COMPTON, Calif. — By Marlene Romero’s count, her son has had just one effective teacher in his five years at McKinley Elementary School here. Most of the time, she said, he has merely shuffled through classrooms, struggling in math without ever getting extra help.
So when an organizer came knocking at her door promising that if she signed a petition, her son’s school could radically improve, Ms. Romero immediately pledged her support.
Now, she is one of more than 250 parents in Compton who are using a new state law to force the failing school to be taken over by a charter school operator, the first such move in the country.
Voicing enormous frustration with the existing school, the parents handed over the petition on Tuesday to district officials. “We are completely fed up,” Ms. Romero said. “We’ve been told to wait every year and nothing changes.”
When Ms. Romero attended Compton schools in the 1990s, she said, nobody seemed to notice or care when she skipped school for days at a time. She dropped out at the age of 16. “I want my children to be able to have what I didn’t,” she said.
For the last several months, Ms. Romero has helped gather petitions for the school takeover, which is expected to face legal challenges from the school board and teachers’ union, which strongly opposed the new law.
Under the law, if 51 percent of parents at a school sign a petition, it “triggers” one of four actions, including takeover by a charter school. In this case, 61 percent of the parents signed the petition. When the State Legislature approved the measure in January, union officials referred to it as a “lynch mob provision.”
The move in Compton will likely be watched by educators and political leaders all over the country, as many advocates try to exert more pressure on teachers’ unions. Education Secretary Arne Duncan is supporting the effort and Rahm Emanuel has promised to introduce similar regulations in Chicago if he wins his bid for mayor there.
In many ways, the parent trigger is a nightmare situation for unions, threatening to pit teachers against parents, particularly in poor neighborhoods where schools have struggled for years. In essence, it is a union for parents.
“We’ve never seen anything like this before,” said Marion Orr, a professor of public policy at Brown University. “It really pushed to the edges of a strong democracy and could create real challenges for public officials who believe they know best how to run school districts.”
Compton has struggled for years. This summer, a state audit concluded that there was a focus on “adult needs as a priority before student needs.” And in October, the school board voted to fire the former superintendent, who had charged thousands of dollars in personal expenses to a district credit card.
Many of the parents involved in the effort to overhaul the school are immigrants who dropped out before earning a high school diploma themselves but hope their own children will go on to college. Several of the parents earned G.E.D.’s and piece together part-time jobs to earn enough money to pay for their modest homes in this struggling city a few miles southeast of Los Angeles. All of the students at McKinley are poor enough to qualify for free lunch.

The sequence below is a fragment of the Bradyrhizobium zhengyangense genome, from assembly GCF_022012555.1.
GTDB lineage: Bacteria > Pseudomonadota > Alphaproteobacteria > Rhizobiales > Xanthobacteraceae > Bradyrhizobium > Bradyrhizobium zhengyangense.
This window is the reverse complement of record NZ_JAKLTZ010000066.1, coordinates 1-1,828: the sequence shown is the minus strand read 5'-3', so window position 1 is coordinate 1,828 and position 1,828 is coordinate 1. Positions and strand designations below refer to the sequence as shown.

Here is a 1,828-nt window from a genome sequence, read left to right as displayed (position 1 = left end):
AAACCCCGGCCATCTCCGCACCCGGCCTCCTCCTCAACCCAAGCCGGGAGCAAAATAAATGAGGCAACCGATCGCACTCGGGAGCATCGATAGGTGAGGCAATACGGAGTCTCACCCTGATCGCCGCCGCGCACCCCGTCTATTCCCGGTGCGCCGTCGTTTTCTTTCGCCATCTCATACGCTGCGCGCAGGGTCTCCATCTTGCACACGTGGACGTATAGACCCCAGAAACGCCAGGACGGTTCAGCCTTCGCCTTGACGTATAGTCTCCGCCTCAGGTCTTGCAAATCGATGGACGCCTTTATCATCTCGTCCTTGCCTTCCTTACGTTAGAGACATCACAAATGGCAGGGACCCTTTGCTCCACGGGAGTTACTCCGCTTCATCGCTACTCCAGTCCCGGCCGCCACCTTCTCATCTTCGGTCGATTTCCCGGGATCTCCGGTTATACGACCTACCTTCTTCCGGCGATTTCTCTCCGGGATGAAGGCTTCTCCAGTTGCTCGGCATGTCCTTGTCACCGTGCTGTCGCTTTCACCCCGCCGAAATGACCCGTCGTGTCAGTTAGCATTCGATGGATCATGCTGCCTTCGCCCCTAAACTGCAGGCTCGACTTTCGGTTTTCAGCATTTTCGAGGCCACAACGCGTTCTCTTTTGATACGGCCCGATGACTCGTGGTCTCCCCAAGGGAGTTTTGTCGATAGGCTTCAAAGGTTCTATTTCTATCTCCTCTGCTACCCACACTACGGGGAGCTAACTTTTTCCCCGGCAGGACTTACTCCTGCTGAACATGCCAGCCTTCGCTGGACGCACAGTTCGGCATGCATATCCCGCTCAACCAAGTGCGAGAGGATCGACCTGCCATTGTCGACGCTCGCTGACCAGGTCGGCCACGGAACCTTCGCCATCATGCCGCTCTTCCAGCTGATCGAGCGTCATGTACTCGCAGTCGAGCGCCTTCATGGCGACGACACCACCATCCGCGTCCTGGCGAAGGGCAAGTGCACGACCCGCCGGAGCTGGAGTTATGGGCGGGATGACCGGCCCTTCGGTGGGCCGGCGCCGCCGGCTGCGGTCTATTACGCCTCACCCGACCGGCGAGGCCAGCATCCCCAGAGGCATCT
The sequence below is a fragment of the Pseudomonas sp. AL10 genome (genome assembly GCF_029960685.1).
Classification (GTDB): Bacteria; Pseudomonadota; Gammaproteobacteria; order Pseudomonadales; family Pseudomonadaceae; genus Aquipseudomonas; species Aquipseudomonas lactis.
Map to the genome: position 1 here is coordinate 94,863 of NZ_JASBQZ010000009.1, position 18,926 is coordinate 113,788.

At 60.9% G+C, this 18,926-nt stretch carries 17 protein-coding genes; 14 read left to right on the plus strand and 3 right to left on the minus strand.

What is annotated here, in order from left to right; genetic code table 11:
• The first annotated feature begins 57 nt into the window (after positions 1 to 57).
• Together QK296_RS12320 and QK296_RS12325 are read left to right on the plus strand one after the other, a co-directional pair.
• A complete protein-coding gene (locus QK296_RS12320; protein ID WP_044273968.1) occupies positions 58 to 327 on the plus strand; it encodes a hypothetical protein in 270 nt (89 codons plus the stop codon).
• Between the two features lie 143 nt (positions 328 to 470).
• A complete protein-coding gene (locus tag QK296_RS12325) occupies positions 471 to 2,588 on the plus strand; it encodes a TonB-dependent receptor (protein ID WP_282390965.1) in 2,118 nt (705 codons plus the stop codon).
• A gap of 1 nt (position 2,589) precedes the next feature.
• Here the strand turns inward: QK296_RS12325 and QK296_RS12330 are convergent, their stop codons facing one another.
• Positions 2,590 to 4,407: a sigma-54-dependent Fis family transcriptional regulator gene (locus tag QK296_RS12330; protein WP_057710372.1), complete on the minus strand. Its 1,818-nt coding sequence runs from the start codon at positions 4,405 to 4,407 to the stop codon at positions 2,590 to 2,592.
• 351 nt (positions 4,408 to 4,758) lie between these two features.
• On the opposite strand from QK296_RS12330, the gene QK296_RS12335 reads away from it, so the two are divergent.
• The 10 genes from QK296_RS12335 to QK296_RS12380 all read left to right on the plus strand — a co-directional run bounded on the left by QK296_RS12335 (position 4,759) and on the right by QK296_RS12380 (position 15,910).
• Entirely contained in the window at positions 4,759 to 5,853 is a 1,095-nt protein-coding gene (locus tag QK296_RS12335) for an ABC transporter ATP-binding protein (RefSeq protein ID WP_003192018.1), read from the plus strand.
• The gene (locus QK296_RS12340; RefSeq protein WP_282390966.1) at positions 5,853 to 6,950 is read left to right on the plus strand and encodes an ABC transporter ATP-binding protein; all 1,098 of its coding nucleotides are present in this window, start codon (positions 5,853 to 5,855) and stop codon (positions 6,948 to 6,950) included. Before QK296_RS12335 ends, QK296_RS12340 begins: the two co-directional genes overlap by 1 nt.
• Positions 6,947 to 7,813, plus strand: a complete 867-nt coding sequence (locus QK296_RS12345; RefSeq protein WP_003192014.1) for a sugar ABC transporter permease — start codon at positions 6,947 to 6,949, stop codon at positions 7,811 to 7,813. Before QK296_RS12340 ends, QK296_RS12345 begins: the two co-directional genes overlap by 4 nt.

Even among schools with similar demographics, McKinley is one of the lowest performing on state tests, with less than 25 percent of fifth-grade pupils at grade level in math and reading. Still, the school has shown some improvement in the last two years on state exams.
“It’s not enough to say year after year that we will get better,” said Ben Austin, the executive director of Parent Revolution, the Los Angeles group that lobbied for the law and organized parents here. Mr. Austin, a former aide to President Bill Clinton, has also worked at charter schools. “Parents are the only ones without a conflict of interest when it comes to kids,” he said.
Critics of the parent trigger law, including union leaders, said that it was simply a way for charter school operators to gain control of more schools. The law also allows for “transformation” of a school by bringing in a mostly new teaching staff and changing budgeting, firing the principal or closing the school entirely.
Frank Wells, a spokesman for the California Teachers Association, questioned the group’s tactics and said that other options should have been considered.
“Were all the alternatives considered to help turn this school around?” Mr. Wells asked.
For many of the parents, just the term “charter school” conjures the notion of a better chance for their children. Organizers of the petition took dozens of parents to other schools run by Celerity, the group that will open the charter school to replace McKinley. Vielka McFarlane, Celerity’s executive director, said it was impossible to know how many of the teachers currently at the school she would hire, though “all of them would, of course, be welcome to apply.”
- JENNIFER MEDINA
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